Chapter 11-12

Other Causes of the Disuse of the Barbarian Laws, Roman Law, and Capitularies

March 26, 2020

WHEN the German nations subdued the Roman empire, they learned to write so they imitated the Romans and wrote down their own usages and digested them into codes.

The reign of Charlemagne was followed by=

  • unhappy reigns
  • the Norman invasions, and
  • the civil wars.

These plunged the conquering nations again into the darkness and caused reading and writing to be neglected. These led to the written laws of the Barbarians, the Roman law, and the capitularies to fall into oblivion in France and Germany.

Writing was better preserved in Italy where the popes and the Greek emperors reigned, and where there were flourishing cities which enjoyed the only commerce in those days. This helped preserve the Roman law around Italy better than in Gaul which was formerly subject to the Goths and Burgundians.

This law was there a territorial institution, and a kind of privilege. The disuse of the Visigoth laws in Spain and elsewhere probably came from the lack of writing.

Personal laws fell to the ground.

Compositions, and what they call Fredd, were regulated more by custom than by the text of these laws.

Thus, as in the establishment of the monarchy they had passed from German customs to written laws; some ages after, they came back from written laws to unwritten customs.

Chapter 12= The Local Customs. Revolution of the Laws of barbarous Nations, as well as of the Roman Law

BY several monuments it appears, that there were local customs, so early as the first and second race. We find mention made of the custom of the place, of the ancient usage, of the custom, of the laws, and of the customs. It has been the opinion of some authors, that what went by the name of customs were the laws of the barbarous nations, and what had the appellation of law were the Roman institutes.

This cannot possibly be. King Pepin ordained, that wherever there should happen to be no law, custom should be complied with; But that it should never be preferred to the law. Now, to pretend that the Roman law was preferred to the codes of the laws of the Barbarians, is subverting all monuments of antiquity, and especially those codes of Barbarian laws, which constantly affirm the contrary.

So far were the laws of the barbarous nations from being those customs, that it was these very laws, as personal institutions, which introduced them.

The Salic law, for instance, was a personal law; but generally, or almost generally, in places inhabited by the Salian Franks, this Salic law, how personal soever, became, in respect to those Salian Franks, a territorial institution, and was personal only in regard to those Franks who lived elsewhere. Now, if several Burgundians, Alemans, or even Romans, should happen to have frequent disputes, in a place where the Salic law was territorial, they must have been determined by the laws of those people; A great number of decisions agreeable to some of those laws must have introduced new customs into the country. This explains the constitution of Pepin. It was natural that those customs should affect even the Franks, who lived on the spot, in cases not decided by the Salic law; But it was not natural that they should prevail over the Salic law itself.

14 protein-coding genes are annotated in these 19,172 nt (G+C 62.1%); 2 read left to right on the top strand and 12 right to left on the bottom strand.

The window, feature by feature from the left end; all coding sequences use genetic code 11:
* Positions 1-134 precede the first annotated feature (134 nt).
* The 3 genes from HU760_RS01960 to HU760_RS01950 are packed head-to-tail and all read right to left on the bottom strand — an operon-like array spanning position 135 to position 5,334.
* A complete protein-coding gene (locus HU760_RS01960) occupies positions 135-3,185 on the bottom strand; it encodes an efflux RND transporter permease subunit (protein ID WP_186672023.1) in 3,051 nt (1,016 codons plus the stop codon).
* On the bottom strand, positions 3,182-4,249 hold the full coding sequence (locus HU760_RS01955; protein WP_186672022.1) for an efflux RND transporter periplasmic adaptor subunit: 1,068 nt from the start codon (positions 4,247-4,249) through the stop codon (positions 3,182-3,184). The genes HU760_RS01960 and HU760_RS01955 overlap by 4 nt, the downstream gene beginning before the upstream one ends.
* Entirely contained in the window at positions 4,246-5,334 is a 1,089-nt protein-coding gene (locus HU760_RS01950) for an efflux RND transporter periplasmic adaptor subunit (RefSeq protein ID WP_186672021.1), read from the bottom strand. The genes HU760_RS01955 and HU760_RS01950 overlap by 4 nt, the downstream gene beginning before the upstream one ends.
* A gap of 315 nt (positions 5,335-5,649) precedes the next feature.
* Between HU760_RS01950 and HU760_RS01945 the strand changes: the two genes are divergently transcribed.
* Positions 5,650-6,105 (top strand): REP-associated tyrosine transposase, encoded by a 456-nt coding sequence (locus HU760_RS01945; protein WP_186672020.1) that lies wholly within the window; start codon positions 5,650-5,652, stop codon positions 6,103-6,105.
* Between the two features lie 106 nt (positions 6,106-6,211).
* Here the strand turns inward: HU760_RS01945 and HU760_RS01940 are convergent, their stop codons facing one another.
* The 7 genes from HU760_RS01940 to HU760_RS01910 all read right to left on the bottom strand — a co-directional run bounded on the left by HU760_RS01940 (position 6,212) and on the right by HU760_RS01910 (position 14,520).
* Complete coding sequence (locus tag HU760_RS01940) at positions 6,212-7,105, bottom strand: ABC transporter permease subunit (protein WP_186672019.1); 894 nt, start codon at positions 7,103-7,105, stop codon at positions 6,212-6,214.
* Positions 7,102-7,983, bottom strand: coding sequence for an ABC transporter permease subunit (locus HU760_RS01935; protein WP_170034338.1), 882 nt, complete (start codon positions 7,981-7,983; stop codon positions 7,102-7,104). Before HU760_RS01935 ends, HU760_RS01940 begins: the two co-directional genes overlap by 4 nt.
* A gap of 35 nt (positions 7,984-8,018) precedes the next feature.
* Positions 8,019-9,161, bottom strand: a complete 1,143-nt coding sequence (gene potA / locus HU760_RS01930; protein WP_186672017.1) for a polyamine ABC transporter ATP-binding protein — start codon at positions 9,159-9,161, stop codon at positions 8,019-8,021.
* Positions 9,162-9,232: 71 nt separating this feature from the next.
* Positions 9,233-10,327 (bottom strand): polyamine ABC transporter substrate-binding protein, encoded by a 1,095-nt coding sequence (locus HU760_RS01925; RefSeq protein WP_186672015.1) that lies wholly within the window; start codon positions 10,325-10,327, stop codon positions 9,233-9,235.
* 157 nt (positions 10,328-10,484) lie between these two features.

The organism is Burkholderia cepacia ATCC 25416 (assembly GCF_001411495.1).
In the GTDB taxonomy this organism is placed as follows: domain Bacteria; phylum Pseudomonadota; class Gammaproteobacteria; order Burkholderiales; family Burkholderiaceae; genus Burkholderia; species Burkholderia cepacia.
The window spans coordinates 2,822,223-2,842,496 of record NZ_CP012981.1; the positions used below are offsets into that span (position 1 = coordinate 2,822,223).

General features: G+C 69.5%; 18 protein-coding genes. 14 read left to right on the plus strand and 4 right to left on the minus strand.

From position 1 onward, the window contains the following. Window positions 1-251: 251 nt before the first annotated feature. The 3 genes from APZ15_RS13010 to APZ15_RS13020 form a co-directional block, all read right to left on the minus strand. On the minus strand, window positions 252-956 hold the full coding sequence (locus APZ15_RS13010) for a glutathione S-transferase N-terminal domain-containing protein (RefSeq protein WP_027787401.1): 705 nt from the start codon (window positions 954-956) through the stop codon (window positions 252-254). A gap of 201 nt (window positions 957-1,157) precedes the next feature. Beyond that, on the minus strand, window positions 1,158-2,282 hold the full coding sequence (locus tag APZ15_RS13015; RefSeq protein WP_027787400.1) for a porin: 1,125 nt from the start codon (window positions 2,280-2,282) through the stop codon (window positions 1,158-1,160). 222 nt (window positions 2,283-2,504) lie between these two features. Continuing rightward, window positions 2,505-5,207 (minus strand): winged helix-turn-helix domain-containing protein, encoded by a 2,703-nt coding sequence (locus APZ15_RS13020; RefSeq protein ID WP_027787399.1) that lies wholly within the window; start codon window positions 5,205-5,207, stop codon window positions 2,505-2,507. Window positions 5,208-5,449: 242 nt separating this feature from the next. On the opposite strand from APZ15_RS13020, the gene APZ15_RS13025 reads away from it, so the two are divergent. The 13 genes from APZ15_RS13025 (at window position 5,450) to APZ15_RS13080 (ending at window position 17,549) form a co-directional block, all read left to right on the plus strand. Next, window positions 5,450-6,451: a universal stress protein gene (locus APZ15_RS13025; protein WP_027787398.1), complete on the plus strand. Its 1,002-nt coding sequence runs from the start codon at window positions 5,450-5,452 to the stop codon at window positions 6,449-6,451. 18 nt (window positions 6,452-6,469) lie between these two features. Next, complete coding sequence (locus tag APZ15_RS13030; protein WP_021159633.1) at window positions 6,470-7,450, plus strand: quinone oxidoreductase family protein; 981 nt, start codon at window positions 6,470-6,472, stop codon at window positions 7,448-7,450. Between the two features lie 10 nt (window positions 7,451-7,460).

Thus there were in each place an established law, and received customs, which served as a supplement to that law when they did not contradict it.

They might even happen to supply a law that was no way territorial=

To continue the same example, if a Burgundian was judged by the law of his own nation, in a place where the Salic law was territorial, and the case happened not to be explicitly mentioned in the very text of this law, there is no manner of doubt but judgment would have been passed upon him according to the custom of the place.

In the reign of king Pepin, the customs then established had not the same force as the laws;

But it was not long before the laws gave way to the customs. As new regulations are generally remedies that imply a present evil, it may well be imagined that so early as Pepin’s time, they began to prefer the customs to the established laws.

What has been said, sufficiently explains the manner in which the Roman law began so very early to become territorial, as may be seen in the edict of Pistes;

How the Gothic law continued still in force, as appears by the synod of Troyes above-mentioned. The Roman was become the general personal law, and the Gothic the particular personal law; Consequently the Roman law was territorial.

But how came it, some will ask, that the personal laws of the Barbarians fell every where into disuse, while the Roman law was continued as a territorial institution in the Visigoth and Burgundian provinces? I answer, that even the Roman law had very near the same fate as the other personal institutions= Otherwise we should still have the Theodosian code in those provinces where the Roman law was territorial, whereas we have the institutes of Justinian.

Those provinces retained scarce any thing more than the name of the country under the Roman, or written law; than the natural affection which people have for their own institutions, especially when they consider them as privileges; A few regulations of the Roman law which were not yet forgotten. This was however sufficient to produce such an effect, that when Justinian’s compilement appeared, it was received in the provinces of the Gothic and Burgundian demesne as a written law, whereas it was admitted only as written reason in the ancient demesne of the Franks.